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Central nervous system inflammation is a hallmark of pathogenesis in mouse models of GM1 and GM2 gangliosidosis

M. Jeyakumar, R. Thomas, E. Elliot‐Smith, D. A. Smith, A. C. van der Spoel, A. d’Azzo, V. Hugh Perry, T. D. Butters, R. A. Dwek, F. M. Platt
DOI: http://dx.doi.org/10.1093/brain/awg089 974-987 First published online: 1 April 2003

Summary

Mouse models of the GM2 gangliosidoses [Tay‐Sachs, late onset Tay‐Sachs (LOTS), Sandhoff] and GM1 gangliosidosis have been studied to determine whether there is a common neuro‐inflammatory component to these disorders. During the disease course, we have: (i) examined the expression of a number of inflammatory markers in the CNS, including MHC class II, CD68, CD11b (CR3), 7/4, F4/80, nitrotyrosine, CD4 and CD8; (ii) profiled cytokine production [tumour necrosis factor α (TNFα), transforming growth factor (TGFβ1) and interleukin 1β (IL1β)]; and (iii) studied blood‐brain barrier (BBB) integrity. The kinetics of apoptosis and the expression of Fas and TNF‐R1 were also assessed. In all symptomatic mouse models, a progressive increase in local microglial activation/expansion and infiltration of inflammatory cells was noted. Altered BBB permeability was evident in Sandhoff and GM1 mice, but absent in LOTS mice. Progressive CNS inflammation coincided with the onset of clinical signs in these mouse models. Substrate reduction therapy in the Sandhoff mouse model slowed the rate of accumulation of glycosphingolipids in the CNS, thus delaying the onset of the inflammatory process and disease pathogenesis. These data suggest that inflammation may play an important role in the pathogenesis of the gangliosidoses.

  • Keywords: CNS inflammation; gangliosidosis; microglia; pathogenesis; therapy
  • Abbreviations: BBB = blood‐brain barrier; BMT = bone marrow transplantation; GSL = glycosphingolipid; IL1β = interleukin 1β; iNOS = inducible nitric oxide synthase; LOTS = late onset Tay‐Sachs; Mϕ = macrophages; NB‐DNJ = n‐butyldeoxynojirimycin; NITT = nitrotyrosine; SH = Sandhoff disease; SRT = substrate reduction therapy; TGFβ1 = transforming growth factor; TNFα = tumour necrosis factor α; TUNEL = terminal deoxynucleotide transferase‐mediated dUTP nick end labelling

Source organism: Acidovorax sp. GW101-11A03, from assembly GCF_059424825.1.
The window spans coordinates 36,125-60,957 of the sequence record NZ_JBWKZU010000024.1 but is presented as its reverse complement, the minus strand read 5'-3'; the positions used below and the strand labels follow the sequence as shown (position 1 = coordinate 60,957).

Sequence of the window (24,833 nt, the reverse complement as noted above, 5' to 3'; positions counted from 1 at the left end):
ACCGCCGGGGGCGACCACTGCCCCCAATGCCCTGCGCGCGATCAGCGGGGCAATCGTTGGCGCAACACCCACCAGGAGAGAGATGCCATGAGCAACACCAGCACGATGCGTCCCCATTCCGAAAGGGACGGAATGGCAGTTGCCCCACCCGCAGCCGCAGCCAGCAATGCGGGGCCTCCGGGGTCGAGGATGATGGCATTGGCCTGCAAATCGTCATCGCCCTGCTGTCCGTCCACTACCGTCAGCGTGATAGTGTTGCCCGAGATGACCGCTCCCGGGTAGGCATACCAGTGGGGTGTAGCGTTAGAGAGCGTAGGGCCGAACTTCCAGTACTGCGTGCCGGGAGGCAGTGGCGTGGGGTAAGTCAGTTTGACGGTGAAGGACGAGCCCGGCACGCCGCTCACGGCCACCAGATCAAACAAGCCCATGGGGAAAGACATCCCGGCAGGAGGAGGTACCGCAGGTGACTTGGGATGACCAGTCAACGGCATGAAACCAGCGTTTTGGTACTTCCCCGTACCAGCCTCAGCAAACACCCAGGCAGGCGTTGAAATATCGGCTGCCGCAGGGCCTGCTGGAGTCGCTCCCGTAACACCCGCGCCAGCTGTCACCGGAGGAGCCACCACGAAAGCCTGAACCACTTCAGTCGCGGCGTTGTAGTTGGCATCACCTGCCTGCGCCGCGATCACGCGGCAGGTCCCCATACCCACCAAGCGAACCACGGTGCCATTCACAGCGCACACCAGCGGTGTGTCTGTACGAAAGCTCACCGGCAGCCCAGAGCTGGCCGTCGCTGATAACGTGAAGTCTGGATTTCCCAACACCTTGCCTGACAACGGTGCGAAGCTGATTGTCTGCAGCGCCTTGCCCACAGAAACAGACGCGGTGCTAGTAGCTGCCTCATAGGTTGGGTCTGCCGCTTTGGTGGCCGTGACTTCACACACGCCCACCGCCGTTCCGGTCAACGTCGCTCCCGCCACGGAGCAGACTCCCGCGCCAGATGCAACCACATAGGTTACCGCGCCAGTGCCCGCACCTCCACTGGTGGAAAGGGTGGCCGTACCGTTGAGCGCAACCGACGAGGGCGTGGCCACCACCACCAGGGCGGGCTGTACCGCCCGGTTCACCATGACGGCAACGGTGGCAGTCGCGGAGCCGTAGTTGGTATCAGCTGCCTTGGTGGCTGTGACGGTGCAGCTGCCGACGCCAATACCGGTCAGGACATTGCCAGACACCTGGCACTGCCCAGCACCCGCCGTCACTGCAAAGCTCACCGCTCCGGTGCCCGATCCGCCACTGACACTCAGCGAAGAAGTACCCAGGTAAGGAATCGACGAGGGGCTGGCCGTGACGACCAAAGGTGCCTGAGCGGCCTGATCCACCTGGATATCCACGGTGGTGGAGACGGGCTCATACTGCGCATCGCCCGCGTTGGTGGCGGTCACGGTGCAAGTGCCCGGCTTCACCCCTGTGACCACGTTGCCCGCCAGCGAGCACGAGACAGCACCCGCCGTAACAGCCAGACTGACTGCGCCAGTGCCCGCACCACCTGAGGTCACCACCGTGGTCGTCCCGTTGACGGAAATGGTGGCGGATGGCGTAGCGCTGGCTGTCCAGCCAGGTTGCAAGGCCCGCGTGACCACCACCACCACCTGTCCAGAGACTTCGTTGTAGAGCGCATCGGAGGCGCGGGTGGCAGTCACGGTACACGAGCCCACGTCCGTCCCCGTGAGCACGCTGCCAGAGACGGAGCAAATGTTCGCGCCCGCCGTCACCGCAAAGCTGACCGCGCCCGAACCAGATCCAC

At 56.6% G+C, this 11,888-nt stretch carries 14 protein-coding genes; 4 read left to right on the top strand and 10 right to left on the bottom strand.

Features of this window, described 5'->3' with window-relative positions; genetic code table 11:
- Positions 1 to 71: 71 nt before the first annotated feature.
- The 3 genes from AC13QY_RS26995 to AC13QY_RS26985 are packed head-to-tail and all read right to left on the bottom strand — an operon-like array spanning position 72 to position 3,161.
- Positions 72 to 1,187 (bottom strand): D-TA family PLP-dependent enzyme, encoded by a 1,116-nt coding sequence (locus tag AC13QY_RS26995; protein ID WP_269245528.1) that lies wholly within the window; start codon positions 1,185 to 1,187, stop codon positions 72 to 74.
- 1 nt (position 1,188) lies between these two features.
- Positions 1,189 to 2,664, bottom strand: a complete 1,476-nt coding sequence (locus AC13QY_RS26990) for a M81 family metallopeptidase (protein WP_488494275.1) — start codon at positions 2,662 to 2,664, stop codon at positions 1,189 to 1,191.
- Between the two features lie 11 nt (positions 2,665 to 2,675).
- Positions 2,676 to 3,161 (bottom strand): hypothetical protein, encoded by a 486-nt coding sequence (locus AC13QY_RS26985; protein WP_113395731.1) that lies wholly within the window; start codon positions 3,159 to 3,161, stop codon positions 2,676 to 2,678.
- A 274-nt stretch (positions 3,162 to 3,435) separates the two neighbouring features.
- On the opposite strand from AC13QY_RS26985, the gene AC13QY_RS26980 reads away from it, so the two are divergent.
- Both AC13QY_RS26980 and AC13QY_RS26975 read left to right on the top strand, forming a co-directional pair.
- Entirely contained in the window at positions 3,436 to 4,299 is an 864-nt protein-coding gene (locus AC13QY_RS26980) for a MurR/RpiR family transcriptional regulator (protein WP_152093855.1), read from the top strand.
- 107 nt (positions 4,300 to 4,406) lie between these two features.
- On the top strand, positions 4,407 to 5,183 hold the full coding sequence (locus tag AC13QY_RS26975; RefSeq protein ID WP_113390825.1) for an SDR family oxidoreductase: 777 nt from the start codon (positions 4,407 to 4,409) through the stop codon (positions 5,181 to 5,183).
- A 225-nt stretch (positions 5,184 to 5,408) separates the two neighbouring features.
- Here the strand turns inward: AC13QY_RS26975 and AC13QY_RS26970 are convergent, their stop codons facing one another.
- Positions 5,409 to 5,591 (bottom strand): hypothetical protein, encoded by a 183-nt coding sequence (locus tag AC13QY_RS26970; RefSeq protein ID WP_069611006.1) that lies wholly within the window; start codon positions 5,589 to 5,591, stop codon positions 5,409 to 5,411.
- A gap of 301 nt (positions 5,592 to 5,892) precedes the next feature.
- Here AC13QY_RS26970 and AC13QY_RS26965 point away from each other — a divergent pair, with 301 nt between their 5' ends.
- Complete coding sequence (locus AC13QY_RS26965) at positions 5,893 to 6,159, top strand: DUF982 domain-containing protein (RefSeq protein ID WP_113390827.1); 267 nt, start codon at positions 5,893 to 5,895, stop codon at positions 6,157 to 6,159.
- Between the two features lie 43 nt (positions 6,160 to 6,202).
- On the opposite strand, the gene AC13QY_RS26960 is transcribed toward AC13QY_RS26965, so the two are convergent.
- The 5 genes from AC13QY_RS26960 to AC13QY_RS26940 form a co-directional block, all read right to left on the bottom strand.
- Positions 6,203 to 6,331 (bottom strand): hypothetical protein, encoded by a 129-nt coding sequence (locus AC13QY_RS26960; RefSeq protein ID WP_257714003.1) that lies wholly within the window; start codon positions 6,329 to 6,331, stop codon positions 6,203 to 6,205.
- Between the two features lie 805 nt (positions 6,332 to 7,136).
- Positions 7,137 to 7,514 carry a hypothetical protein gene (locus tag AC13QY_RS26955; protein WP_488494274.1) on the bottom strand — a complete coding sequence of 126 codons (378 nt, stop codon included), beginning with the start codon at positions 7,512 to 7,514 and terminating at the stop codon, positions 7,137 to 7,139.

Introduction

The glycosphingolipid (GSL) lysosomal storage diseases are inherited metabolic diseases in which a gene encoding a lysosomal hydrolase or one of their co‐factors is mutated. This results in either the total loss of enzyme activity or the retention of some residual enzyme activity, depending on the nature of the specific mutation. The GSL substrate for the deficient enzyme progressively accumulates in the lysosome. Clinical presentation of disease occurs either in infancy (little or no residual enzyme), childhood (low levels of residual enzyme) or adolescence/adulthood (moderate levels of residual enzyme activity). The latter disease variant is termed chronic or late onset. The majority of these disorders are inherited in an autosomal recessive fashion with heterozygotes unaffected, indicating that 50% residual enzyme is sufficient to escape disease.

Two main classes of GSL storage diseases occur, those in which the storage GSL is a neutral GSL species (Gaucher and Fabry diseases) and the gangliosidoses in which the storage lipid is a ganglioside (GSL containing one or more sialic acid residue). The gangliosidoses include the GM2 storage disorders, Tay‐Sachs (TS) and Sandhoff (SH) disease, and the GM1 storage disorder termed GM1 gangliosidosis. Gangliosides are expressed abundantly in the nervous system and so the gangliosidoses are characterized by a progressive neurodegenerative course. The genetic lesion, resulting enzyme deficiency and the nature of the storage lipid have been well characterized for all the GSL storage disorders, but we currently do not understand how storage leads to pathology.

The development of rational treatments for complex neurodegenerative diseases such as the gangliosidoses will require a detailed knowledge of the underlying mechanisms of disease pathogenesis. With the recent development of authentic animal models (Yamanaka et al., 1994; Taniike et al., 1995; Phaneuf et al., 1996; Sango et al., 1996; Hahn et al., 1997; Liu et al., 1997; Suzuki et al., 1997; Tifft and Proia, 1997), a question that can now be asked is: by what mechanisms can lysosomal storage bring about damage to the CNS and brain dysfunction?

Some possible explanations for the pathogenesis of the gangliosidoses have been proposed, none of which are mutually exclusive. For example, abnormal accumulation of GSLs and their metabolites could directly cause neurotoxicity (Suzuki, 1998). Meganeurites and ectopic dendrites characteristic of the gangliosidoses could lead to the onset and progression of neuronal dysfunction by altering electrical properties of the neurone (Walkley, 1998). Also, inappropriate apoptosis of neurones caused by accumulation of GSLs could either directly or indirectly trigger the pathways of programmed cell death (Huang et al., 1997; Walkley, 1998).